What's even cooler? Valve consistently injects comeback mechanics that make this possible. A team that's in a dire position, for instance, will receive more gold and experience if they manage to kill the dominating team, bringing the equilibrium point between them closer and closer. Situations like this also compel the dominating team to remain vigilant and not squander their time and lives, even when they're at the top. What's more? Valve and IceFrog ensure that the team that's already cornered and helpless doesn't end up being mercilessly hunted down in their base. This prevents the dominating team from going into a "hunting" mode, solely for the sake of boosting their K/D, ranging from making the Fountain damage much more lethal to immobilizing Fountain-dwelling teammates to shield them from attacks.

Valve indeed deserves recognition for being responsible for introducing two content concepts that were widely disliked when attempted by other developers: paid cosmetic items and the Battle Pass. The paid cosmetic items they implemented through Team Fortress 2 in the past ended up becoming a common practice that is now accepted and even considered one of the earliest implementations of "NFT" technology in the world. As for the Battle Pass? First introduced in DOTA 2 to boost the total prize pool of The International, it later became tested by many other games as well. The good news? DOTA 2 at least executed both of these concepts effectively.

Over the course of 10 years using a similar monetization system, a two thumbs up is certainly well-deserved for Valve's commitment and consistency in ensuring that none of these paid digital items have any impact on your in-game performance. They are all purely cosmetic items that won't make you more skilled or proficient in battles. The injected variety is also increasingly diverse, not limited to just Arcanas that alter many different skill appearances; they've also introduced new categories like Personas that even change the entire model's appearance, such as Crystal Maiden, who now has a Persona as a dog.

However, it must be acknowledged that as it ages, at least in The International 2022, Valve's "greed" has started to become apparent. With the Battle Pass prices increasing or remaining high, the cosmetic content planned and prepared by Valve wasn't as rich as in previous years. It's not surprising that in such a situation, Valve ended up failing to maintain the streak of ever-increasing prize pools for The International, which had reached tens of millions of USD at one point, an impressive feat. Despite the criticisms, one thing should still be kept in mind – that at least all these items are ensured not to be something you "must" own. They still appear merely as options.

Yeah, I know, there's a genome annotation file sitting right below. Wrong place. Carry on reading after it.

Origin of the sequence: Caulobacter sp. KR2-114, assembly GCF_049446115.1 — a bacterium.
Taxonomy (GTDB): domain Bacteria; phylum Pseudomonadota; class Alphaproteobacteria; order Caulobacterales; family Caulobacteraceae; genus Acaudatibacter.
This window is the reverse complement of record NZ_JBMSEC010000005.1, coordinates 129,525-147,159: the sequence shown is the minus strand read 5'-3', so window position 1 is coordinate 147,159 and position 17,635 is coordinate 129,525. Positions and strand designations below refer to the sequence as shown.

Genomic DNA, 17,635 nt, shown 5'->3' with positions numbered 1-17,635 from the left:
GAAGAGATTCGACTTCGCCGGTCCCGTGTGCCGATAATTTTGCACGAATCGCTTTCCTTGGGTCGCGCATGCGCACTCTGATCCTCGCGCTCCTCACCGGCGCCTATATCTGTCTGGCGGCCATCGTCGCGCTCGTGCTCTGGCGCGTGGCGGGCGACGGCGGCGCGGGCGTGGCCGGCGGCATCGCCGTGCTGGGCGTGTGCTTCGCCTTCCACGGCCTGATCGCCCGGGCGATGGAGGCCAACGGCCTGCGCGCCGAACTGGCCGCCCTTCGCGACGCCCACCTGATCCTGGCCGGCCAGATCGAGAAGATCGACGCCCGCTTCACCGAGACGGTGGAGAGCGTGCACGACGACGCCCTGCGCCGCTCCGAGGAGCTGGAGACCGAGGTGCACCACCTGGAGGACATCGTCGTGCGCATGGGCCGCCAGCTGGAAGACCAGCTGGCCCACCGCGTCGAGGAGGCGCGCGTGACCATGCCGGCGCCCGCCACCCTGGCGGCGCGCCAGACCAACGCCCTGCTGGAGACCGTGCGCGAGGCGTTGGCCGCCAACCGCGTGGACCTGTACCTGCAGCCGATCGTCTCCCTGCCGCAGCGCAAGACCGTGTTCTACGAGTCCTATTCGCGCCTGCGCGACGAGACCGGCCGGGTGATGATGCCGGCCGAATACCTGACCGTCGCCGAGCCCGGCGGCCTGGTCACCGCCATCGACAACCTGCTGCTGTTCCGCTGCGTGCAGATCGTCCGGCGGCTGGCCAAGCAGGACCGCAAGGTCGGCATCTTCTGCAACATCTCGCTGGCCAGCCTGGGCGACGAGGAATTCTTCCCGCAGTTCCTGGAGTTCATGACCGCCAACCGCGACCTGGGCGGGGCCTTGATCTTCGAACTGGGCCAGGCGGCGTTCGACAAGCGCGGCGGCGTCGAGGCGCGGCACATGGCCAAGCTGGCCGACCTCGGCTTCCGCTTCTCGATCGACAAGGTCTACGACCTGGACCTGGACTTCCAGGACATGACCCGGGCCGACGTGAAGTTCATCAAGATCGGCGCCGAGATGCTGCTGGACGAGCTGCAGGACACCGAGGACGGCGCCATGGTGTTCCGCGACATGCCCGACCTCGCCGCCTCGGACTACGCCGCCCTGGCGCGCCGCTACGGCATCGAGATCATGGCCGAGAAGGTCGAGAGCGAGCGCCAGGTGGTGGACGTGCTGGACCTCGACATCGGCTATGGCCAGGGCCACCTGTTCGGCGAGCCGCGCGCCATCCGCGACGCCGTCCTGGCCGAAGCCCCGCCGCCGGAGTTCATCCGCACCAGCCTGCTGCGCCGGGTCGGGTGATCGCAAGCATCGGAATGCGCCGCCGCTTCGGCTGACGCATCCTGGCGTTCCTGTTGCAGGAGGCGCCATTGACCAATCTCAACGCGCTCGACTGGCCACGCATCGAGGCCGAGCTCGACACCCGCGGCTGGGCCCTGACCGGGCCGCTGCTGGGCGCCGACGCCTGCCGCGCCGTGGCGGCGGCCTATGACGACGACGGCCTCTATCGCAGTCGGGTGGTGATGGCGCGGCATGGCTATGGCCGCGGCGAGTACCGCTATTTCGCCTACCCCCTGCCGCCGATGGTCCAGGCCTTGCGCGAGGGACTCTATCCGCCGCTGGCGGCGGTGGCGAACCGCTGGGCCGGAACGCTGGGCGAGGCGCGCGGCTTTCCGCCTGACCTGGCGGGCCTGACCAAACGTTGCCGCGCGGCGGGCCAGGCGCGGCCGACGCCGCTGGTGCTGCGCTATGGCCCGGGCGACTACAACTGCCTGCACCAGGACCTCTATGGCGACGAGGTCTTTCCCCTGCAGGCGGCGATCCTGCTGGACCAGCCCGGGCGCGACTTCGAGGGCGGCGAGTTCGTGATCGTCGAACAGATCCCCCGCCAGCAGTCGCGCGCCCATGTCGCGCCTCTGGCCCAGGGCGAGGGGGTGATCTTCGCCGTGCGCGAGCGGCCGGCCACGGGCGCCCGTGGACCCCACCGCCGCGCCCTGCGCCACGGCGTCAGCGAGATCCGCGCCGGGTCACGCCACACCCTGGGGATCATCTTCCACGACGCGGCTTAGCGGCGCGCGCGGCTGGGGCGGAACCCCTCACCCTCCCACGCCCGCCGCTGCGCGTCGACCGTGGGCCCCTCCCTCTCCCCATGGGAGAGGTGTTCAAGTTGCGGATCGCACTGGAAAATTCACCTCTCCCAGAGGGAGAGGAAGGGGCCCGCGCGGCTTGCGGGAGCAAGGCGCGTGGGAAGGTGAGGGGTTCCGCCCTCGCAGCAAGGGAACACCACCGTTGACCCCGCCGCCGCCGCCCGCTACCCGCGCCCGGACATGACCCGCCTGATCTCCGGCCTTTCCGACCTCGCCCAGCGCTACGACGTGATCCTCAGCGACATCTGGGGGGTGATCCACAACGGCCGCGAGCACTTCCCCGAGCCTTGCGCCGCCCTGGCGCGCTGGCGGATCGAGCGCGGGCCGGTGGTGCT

Another complaint worth discussing also relates to Valve's flexibility in costume design and cosmetic items, which, it must be admitted, has become looser as DOTA 2 ages. In its early existence, Valve had very strict conditions, where cosmetic items for heroes, for instance, had to share the same basic color combination and still had to make them instantly recognizable from a glance. This requirement is no longer in place, which at one point even led us to be confused about whether the hero we were facing was Viper or Dragon Knight in his dragon form.

Valve themselves have indeed expressed an interest in moving away from the Battle Pass system that has been the "fuel" for its main tournament, The International, over the last 10 years. With the same level of curiosity and optimism, we believe they will still come up with a similarly respectful monetization mechanism.


With everything we've discussed above, it seems clear that we will answer "Yes" to the question posed earlier, especially for veteran gamers who may have temporarily left the game. The complexity it offers has managed to endure as an attraction rather than something that would drive us to turn to other MOBA games. Moreover, evident through the consistent stream of updates that launch and change the existing dynamics and meta, DOTA 2 never fails to feel refreshing and challenging at the same time. Despite the fact that you've been playing it for 10 years, you're still far from "mastering" it.

But is it perfect? Certainly not. Reaching its 10-year mark doesn't mean Valve's job is done. First and foremost, they truly need to find ways to recruit new gamers to ensure the community remains alive and active.

Because it has to be acknowledged that compared to its main competitor - League of Legends, DOTA 2 does feel "lackluster." League of Legends is showered with a plethora of content appealing to the general public, ranging from cinematic trailers to idol groups like K/DA, which are undeniably effective. Valve did attempt to create a DOTA 2 anime in collaboration with Netflix, but it was quickly overshadowed by Riot Games' ARCANE, which is superior in every way. Valve can't continue like this, remaining silent while hoping that DOTA 2 grows and develops without more radical actions.

So, how about yourself? What is your opinion about DOTA 2 after enjoying it for the past 10 years?